## Hexbin plot¶

Hexagonal Binning is a method for vizualizing bivariate distributions. It is recommended for identifying patterns in large 2d data sets.

The underlying idea is as follows: a rectangular region including a data set is tesselated with regular hexagons. The number/proportion of points falling in each cell is counted and mapped to a colormap. The resulting chart is called hexbin plot.

Matplotlib provides the function pyplot.hexbin that returns an instance of PolyCollection. We call for such an instance a few methods in order to get data in an appropriate form for a Plotly plot.

In [ ]:
import matplotlib.pyplot as plt
%matplotlib inline
import numpy as np
import matplotlib.cm as cm
import cmocean#  http://matplotlib.org/cmocean/

import plotly.graph_objs as go


Our hexagonal tesselation consists in Plotly shapes bounded by regular hexagons. The corresponding color of each cell is the matplotlib facecolor of the corresponding PolyCollection, converted to a Plotly color by a function defined below (pl_cell_color).

In [ ]:
points = np.load('hexbin-data.npy')#https://github.com/empet/Datasets/blob/master/hexbin-data.npy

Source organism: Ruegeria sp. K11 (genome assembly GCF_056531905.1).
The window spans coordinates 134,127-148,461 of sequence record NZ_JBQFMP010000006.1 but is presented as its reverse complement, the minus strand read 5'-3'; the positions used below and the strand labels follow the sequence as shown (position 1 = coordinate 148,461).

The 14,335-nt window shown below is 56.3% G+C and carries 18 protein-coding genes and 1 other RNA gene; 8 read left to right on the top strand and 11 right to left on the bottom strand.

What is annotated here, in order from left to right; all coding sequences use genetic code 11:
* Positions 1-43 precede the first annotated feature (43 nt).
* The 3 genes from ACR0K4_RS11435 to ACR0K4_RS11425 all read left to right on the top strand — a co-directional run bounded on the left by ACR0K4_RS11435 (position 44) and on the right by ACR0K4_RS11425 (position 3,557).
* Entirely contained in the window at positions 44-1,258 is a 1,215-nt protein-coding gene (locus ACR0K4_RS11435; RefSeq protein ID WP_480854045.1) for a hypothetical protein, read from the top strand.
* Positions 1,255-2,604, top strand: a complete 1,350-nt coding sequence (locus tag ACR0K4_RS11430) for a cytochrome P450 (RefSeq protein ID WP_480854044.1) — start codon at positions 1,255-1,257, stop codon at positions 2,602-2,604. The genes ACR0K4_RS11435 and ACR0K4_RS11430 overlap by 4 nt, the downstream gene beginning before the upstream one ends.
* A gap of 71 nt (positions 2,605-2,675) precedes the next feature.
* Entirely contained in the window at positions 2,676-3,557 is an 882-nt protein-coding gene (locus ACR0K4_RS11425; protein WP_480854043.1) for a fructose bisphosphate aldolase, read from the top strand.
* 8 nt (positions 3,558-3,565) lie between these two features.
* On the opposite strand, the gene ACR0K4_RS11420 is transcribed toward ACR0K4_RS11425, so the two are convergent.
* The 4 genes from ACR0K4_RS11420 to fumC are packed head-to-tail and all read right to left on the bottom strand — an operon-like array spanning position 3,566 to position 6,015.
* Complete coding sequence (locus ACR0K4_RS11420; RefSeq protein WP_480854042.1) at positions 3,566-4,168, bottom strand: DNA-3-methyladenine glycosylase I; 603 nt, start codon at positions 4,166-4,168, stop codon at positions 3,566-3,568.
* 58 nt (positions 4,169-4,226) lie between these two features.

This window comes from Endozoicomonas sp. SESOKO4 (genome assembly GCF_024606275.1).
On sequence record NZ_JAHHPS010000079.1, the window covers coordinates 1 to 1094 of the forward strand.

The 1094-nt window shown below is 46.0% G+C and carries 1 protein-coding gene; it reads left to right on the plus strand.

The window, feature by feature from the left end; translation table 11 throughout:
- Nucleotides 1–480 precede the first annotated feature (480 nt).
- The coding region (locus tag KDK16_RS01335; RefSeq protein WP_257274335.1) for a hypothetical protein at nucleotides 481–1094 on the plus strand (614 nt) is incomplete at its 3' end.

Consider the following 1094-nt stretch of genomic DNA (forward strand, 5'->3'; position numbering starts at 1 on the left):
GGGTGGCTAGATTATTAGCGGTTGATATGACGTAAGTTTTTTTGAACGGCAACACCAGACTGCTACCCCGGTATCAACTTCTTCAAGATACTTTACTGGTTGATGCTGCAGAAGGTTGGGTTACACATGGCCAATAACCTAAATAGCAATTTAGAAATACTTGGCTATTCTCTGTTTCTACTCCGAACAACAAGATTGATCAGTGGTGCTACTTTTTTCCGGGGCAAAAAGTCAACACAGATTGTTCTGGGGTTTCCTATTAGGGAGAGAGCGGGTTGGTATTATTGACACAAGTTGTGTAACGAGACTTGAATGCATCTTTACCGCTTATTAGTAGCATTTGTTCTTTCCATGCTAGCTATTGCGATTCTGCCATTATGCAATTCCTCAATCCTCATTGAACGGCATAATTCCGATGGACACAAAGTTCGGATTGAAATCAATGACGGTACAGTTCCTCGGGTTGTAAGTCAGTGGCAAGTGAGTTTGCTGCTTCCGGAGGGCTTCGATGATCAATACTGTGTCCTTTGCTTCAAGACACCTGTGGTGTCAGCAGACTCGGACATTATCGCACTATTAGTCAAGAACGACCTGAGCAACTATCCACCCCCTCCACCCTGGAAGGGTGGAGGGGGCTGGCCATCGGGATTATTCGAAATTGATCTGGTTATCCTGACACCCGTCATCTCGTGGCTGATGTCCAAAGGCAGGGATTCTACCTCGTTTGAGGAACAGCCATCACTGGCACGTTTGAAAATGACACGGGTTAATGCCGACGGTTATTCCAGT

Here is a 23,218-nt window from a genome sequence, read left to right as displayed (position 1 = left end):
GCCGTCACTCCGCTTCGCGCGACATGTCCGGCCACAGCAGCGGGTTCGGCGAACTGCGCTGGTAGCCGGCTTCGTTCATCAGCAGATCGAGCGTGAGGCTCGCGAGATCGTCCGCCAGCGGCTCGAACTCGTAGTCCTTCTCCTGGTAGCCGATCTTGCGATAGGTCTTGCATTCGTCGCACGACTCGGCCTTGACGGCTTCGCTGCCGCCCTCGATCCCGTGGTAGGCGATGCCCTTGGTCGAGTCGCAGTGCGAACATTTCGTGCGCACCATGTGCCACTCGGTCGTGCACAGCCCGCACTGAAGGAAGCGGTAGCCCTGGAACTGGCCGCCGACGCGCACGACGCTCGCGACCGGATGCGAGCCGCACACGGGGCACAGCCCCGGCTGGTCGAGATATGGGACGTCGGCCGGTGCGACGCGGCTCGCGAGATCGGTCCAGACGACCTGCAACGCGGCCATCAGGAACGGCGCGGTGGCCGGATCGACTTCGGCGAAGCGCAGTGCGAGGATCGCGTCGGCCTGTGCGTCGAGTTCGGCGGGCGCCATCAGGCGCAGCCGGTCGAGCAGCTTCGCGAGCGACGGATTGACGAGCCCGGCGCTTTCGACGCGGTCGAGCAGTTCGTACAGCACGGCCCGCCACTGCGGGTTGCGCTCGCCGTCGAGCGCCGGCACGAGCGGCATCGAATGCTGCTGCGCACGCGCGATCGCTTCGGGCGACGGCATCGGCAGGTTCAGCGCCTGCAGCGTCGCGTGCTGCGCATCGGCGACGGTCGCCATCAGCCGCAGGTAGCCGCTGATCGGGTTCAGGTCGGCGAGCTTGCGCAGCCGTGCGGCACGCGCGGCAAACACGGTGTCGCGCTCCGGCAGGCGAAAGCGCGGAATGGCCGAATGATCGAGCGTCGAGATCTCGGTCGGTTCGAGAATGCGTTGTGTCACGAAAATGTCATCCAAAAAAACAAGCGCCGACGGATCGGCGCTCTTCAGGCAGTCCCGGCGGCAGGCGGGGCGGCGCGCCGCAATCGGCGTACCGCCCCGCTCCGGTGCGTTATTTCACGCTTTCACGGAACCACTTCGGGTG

x, y = points.T


Call the matplotlib hexbin function for our data set. Since we need only to create an instance of the PolyCollection class and not to show its plot, we set a very small figure size.

In order to get initialized all attributes of this instance it is important to have %matplotlib inline, because some attributes are set at the plot time.

In [ ]:
plt.figure(figsize=(0.05,0.05))
plt.axis('off')
HB = plt.hexbin(x, y, gridsize=25, cmap=cmocean.cm.algae , mincnt=1) # cmocean.cm.algae is a cmocean colormap


gridsize is the number of hexagons in the x direction. By default it is 100.

mincnt gives the minimum number of points in each hexagon. More precisely, any cell containing at least mincnt data points will be plotted. The default value is 0. Hence to avoid plotting hexagons with no points, we set it to 1.

We define below the function get_hexbin_attributes, that returns the attributes of a hexbin type PolyCollection object, namely: